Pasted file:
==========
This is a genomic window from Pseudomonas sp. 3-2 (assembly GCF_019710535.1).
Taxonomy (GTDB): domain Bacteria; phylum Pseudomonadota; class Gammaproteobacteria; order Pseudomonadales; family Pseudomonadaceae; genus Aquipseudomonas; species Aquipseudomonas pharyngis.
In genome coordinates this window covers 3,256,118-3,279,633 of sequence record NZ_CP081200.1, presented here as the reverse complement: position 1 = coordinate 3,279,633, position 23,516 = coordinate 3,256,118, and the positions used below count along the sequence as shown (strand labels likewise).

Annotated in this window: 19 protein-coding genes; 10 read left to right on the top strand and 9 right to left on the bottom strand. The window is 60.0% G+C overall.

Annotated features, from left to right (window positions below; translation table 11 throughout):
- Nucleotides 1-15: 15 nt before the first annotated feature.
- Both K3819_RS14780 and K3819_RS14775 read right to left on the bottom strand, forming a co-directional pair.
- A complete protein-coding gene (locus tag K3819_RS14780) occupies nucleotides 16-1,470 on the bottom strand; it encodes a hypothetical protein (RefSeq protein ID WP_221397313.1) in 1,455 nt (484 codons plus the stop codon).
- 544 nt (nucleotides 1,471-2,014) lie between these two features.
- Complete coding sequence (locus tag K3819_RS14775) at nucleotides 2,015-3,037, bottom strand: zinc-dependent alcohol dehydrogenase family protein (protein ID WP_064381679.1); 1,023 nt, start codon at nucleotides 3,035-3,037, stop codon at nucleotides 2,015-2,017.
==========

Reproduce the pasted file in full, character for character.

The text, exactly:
This is a genomic window from Pseudomonas sp. 3-2 (assembly GCF_019710535.1).
Taxonomy (GTDB): domain Bacteria; phylum Pseudomonadota; class Gammaproteobacteria; order Pseudomonadales; family Pseudomonadaceae; genus Aquipseudomonas; species Aquipseudomonas pharyngis.
In genome coordinates this window covers 3,256,118-3,279,633 of sequence record NZ_CP081200.1, presented here as the reverse complement: position 1 = coordinate 3,279,633, position 23,516 = coordinate 3,256,118, and the positions used below count along the sequence as shown (strand labels likewise).

Annotated in this window: 19 protein-coding genes; 10 read left to right on the top strand and 9 right to left on the bottom strand. The window is 60.0% G+C overall.

Annotated features, from left to right (window positions below; translation table 11 throughout):
- Nucleotides 1-15: 15 nt before the first annotated feature.
- Both K3819_RS14780 and K3819_RS14775 read right to left on the bottom strand, forming a co-directional pair.
- A complete protein-coding gene (locus tag K3819_RS14780) occupies nucleotides 16-1,470 on the bottom strand; it encodes a hypothetical protein (RefSeq protein ID WP_221397313.1) in 1,455 nt (484 codons plus the stop codon).
- 544 nt (nucleotides 1,471-2,014) lie between these two features.
- Complete coding sequence (locus tag K3819_RS14775) at nucleotides 2,015-3,037, bottom strand: zinc-dependent alcohol dehydrogenase family protein (protein ID WP_064381679.1); 1,023 nt, start codon at nucleotides 3,035-3,037, stop codon at nucleotides 2,015-2,017.